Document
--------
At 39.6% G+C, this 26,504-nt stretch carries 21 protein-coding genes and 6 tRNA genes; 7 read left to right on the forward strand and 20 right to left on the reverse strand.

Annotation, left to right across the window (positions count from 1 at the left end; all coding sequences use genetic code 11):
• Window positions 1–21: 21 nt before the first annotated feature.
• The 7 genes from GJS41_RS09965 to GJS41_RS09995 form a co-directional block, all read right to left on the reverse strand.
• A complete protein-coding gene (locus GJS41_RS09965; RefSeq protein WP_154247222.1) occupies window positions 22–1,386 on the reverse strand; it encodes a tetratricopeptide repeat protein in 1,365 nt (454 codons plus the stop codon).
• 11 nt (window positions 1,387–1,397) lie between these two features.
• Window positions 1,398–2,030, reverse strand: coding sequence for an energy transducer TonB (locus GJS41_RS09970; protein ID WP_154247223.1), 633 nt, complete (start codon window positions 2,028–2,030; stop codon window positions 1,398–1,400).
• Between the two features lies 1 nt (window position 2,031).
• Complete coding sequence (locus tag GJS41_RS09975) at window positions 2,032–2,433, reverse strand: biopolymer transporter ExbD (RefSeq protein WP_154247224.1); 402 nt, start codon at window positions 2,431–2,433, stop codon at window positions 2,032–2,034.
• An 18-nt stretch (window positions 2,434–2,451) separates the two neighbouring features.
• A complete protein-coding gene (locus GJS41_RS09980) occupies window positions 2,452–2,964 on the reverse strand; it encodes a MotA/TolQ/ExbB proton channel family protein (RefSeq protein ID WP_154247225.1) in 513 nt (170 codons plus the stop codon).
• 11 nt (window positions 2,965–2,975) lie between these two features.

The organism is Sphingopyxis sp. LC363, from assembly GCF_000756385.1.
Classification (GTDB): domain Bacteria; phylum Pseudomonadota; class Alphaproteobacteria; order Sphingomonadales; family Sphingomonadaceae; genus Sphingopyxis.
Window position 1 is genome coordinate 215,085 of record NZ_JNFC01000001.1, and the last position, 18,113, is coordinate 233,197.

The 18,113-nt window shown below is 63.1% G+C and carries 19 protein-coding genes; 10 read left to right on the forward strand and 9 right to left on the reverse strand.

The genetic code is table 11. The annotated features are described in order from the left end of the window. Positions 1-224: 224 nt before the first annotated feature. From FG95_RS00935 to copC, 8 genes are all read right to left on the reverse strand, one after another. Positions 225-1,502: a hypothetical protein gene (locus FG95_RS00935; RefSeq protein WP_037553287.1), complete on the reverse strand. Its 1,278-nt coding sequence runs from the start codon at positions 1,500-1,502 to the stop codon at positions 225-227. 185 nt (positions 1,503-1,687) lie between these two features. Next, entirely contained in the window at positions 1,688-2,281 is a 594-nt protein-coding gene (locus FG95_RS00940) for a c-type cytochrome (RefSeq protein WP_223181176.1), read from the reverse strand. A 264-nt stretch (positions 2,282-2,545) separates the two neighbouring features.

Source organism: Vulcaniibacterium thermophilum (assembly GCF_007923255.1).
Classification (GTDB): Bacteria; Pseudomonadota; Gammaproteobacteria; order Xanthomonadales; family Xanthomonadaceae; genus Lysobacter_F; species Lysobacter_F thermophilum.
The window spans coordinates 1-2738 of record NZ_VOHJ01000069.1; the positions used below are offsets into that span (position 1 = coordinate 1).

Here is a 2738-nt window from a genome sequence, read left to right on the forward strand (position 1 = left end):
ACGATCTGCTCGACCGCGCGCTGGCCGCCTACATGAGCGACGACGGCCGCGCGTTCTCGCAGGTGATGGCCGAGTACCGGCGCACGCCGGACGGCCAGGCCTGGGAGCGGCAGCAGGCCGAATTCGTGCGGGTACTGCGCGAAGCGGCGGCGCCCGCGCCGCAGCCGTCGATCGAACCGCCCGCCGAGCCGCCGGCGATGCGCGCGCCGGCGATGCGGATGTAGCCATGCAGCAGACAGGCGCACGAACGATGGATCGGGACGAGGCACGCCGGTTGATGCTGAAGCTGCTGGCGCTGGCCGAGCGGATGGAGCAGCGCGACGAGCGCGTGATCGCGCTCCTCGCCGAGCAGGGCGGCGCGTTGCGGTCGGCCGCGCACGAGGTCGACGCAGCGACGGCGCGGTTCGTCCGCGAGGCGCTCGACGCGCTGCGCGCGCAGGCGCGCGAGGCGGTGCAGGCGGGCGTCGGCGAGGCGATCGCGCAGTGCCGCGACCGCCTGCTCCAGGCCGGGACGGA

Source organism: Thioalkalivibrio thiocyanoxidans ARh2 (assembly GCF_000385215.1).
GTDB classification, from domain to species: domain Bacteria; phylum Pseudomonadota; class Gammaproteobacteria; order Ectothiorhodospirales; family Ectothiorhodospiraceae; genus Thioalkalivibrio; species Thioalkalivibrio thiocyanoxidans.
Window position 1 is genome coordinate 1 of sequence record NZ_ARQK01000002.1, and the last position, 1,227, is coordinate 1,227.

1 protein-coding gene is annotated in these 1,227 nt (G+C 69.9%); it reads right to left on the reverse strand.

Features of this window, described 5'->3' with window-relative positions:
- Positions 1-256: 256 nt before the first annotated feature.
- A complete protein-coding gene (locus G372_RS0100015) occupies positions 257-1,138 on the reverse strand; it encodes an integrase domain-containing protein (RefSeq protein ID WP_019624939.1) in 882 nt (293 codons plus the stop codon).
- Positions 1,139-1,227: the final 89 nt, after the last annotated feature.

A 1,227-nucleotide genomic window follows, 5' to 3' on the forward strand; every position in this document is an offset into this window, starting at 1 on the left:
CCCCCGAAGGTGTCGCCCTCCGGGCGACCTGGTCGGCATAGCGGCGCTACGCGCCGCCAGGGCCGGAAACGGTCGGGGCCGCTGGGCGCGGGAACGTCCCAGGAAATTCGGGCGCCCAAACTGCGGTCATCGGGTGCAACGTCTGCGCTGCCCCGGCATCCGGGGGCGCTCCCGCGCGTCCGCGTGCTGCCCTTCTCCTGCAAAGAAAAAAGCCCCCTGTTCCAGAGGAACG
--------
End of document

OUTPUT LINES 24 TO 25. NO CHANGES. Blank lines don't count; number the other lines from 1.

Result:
GTDB classification, from domain to species: domain Bacteria; phylum Pseudomonadota; class Gammaproteobacteria; order Ectothiorhodospirales; family Ectothiorhodospiraceae; genus Thioalkalivibrio; species Thioalkalivibrio thiocyanoxidans.
Window position 1 is genome coordinate 1 of sequence record NZ_ARQK01000002.1, and the last position, 1,227, is coordinate 1,227.